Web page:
> and, again IMHO, one that merits deductions when comparing to others in
> the class that contain if not original, at least period appropriate parts .
> If one does not care at least to remove the modern oversize waterbottle
> from the cage than I have to ask why bother to enter the bike for judging
> in the first place. Display the bikeŠabsolutely, but to expect to be
> considered seriously for an award, absolutely not.
> 5. Peter¹s Post (pun intended) also made reference to the usefulness of
> including runners up in each category as a way of encouraging more
> participants and giving them incentive for next time. I am in full
> agreement with that suggestion.
> I am also in favor of retaining a revamped, more objective, judging
> process. Judging improves the breed while the ³I¹m ok, your ok²
> perspective leads to mediocrity. Let the chips fall.
> Edward Albert
> Chappaqua, New York, U.S.A.
>>>> hmsachs@verizon.net 07/03/08 7:10 AM >>>
> Peter Weigle (I think it was my esteemed friend Peter) suggested that
> each owner in the Cirque show declare whether his bike is "original"
> vs.
> "restored," to make judging easier. Now, I have enormous respect for
> Peter, and great love for the bike, his own ride, that he consented to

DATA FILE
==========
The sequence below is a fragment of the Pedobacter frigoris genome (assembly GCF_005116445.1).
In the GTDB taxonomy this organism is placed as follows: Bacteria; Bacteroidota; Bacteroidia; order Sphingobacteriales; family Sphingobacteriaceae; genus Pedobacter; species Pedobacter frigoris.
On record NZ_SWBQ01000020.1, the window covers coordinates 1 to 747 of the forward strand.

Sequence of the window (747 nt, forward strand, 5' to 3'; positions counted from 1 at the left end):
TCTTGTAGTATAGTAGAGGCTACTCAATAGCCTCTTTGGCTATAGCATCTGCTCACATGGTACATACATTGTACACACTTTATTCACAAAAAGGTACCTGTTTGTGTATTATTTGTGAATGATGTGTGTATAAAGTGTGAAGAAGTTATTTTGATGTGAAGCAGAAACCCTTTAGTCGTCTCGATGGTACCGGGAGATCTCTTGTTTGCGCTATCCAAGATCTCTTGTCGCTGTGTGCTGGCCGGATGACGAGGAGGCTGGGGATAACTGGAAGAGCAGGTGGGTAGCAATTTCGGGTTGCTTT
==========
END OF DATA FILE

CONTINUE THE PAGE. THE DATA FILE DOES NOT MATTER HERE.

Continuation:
> sell me several years ago. But, I like vigorous discussion too, so
> let's
> stir the pot.
> At first blush, this cut makes sense for production bikes, say a Raleigh
> Pro, shipped with a full ensemble of parts. Is the finish original, and
> are the parts the ones it came with? But, all the parts? Can't I
> change "wear" parts, like chain, cogs, tires, brake lever hoods? Is it
> still "original" if I change the left crank for a matching one, because
> the original snapped? So, I'd devilishly suggest that there's some
> grey
> in this, too.
> But wait, it gets better: What about a custom, that was bought from a
> builder or shop as a frameset and built up? Does "original" mean that
> it has the parts it was first ridden with, or only that the frame
> finish
> is original? Take my '73 Hetchins, which probably was built up at
> Cupertino. It came with a Suntour "backwards" FD that doesn't match up
> with the frame braze-ons, and required a kludge fit to work. Doesn't
> sound right, eh, not to fix that original build error. Done. Am I
> allowed to add a "demultiplicator" to mate the barcons to the proper RD?
> So, I guess we're converging, by reducing the alternatives to absurdity
> (like we were mathemagicians), to an understanding that "original"
> refers to frame finish. So, I have one other Theological Question for
> my beloved brothers and sisters of the road: Is my Peter Weigle
> "original?" It wears the paint that it had when I bought it ~2005, as
> the first buyer of the bike, paint that Peter did. But, it's at least
> its third painting. The first was by Betsy Weigle, as a show bike in
> the
> early '80s. Since then, it's had a new brake bridge, other changes, and
> been repainted twice by Peter. Is it "original?" Certainly not
> "restored," since that brake bridge wasn't available when it was built
> originally...
> Having (too) cleverly shown that classifications are helpful but that
> they tend not to cover every case, I can now sign off. I confess that I
> once commited taxonomy, and even helped "author" a new species of
> long-dead microfossil... :-)


> harvey sachs

> mcLean va